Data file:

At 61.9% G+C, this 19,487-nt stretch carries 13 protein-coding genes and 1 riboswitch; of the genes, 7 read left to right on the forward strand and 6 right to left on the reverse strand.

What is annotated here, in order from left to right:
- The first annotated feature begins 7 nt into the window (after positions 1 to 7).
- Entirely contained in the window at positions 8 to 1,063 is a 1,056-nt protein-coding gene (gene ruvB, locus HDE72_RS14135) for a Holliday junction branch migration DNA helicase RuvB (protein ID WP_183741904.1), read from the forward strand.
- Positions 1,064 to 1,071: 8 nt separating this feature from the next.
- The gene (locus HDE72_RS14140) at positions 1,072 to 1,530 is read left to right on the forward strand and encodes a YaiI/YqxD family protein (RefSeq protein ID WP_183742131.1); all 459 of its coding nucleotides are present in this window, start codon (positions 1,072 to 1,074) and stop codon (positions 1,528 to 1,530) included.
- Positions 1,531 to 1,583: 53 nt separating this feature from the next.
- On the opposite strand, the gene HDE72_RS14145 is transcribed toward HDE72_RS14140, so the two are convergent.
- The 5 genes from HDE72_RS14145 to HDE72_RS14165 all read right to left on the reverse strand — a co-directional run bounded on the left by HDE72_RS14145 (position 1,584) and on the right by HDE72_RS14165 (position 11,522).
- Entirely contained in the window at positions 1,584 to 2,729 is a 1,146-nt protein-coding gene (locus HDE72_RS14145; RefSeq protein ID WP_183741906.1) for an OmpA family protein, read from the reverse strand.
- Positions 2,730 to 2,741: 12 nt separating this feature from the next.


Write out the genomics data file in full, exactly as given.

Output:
At 61.9% G+C, this 19,487-nt stretch carries 13 protein-coding genes and 1 riboswitch; of the genes, 7 read left to right on the forward strand and 6 right to left on the reverse strand.

What is annotated here, in order from left to right:
- The first annotated feature begins 7 nt into the window (after positions 1 to 7).
- Entirely contained in the window at positions 8 to 1,063 is a 1,056-nt protein-coding gene (gene ruvB, locus HDE72_RS14135) for a Holliday junction branch migration DNA helicase RuvB (protein ID WP_183741904.1), read from the forward strand.
- Positions 1,064 to 1,071: 8 nt separating this feature from the next.
- The gene (locus HDE72_RS14140) at positions 1,072 to 1,530 is read left to right on the forward strand and encodes a YaiI/YqxD family protein (RefSeq protein ID WP_183742131.1); all 459 of its coding nucleotides are present in this window, start codon (positions 1,072 to 1,074) and stop codon (positions 1,528 to 1,530) included.
- Positions 1,531 to 1,583: 53 nt separating this feature from the next.
- On the opposite strand, the gene HDE72_RS14145 is transcribed toward HDE72_RS14140, so the two are convergent.
- The 5 genes from HDE72_RS14145 to HDE72_RS14165 all read right to left on the reverse strand — a co-directional run bounded on the left by HDE72_RS14145 (position 1,584) and on the right by HDE72_RS14165 (position 11,522).
- Entirely contained in the window at positions 1,584 to 2,729 is a 1,146-nt protein-coding gene (locus HDE72_RS14145; RefSeq protein ID WP_183741906.1) for an OmpA family protein, read from the reverse strand.
- Positions 2,730 to 2,741: 12 nt separating this feature from the next.